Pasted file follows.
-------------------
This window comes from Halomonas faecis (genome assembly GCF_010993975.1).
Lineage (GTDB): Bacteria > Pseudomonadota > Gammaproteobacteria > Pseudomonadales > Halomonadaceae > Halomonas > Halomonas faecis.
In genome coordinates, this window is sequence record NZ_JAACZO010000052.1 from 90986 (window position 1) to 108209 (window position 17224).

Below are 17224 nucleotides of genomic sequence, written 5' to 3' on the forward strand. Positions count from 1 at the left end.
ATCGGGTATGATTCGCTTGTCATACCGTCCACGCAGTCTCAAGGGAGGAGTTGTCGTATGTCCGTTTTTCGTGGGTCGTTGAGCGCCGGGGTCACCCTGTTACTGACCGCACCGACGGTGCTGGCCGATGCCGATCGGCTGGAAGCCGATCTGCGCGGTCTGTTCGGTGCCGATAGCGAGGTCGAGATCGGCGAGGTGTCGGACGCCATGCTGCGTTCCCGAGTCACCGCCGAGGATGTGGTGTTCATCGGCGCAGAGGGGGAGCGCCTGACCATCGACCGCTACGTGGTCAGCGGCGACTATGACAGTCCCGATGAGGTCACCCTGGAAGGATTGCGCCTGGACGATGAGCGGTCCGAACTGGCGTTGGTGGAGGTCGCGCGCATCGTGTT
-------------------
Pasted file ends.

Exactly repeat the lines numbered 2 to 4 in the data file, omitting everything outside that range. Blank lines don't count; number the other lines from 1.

Lineage (GTDB): Bacteria > Pseudomonadota > Gammaproteobacteria > Pseudomonadales > Halomonadaceae > Halomonas > Halomonas faecis.
In genome coordinates, this window is sequence record NZ_JAACZO010000052.1 from 90986 (window position 1) to 108209 (window position 17224).

Below are 17224 nucleotides of genomic sequence, written 5' to 3' on the forward strand. Positions count from 1 at the left end.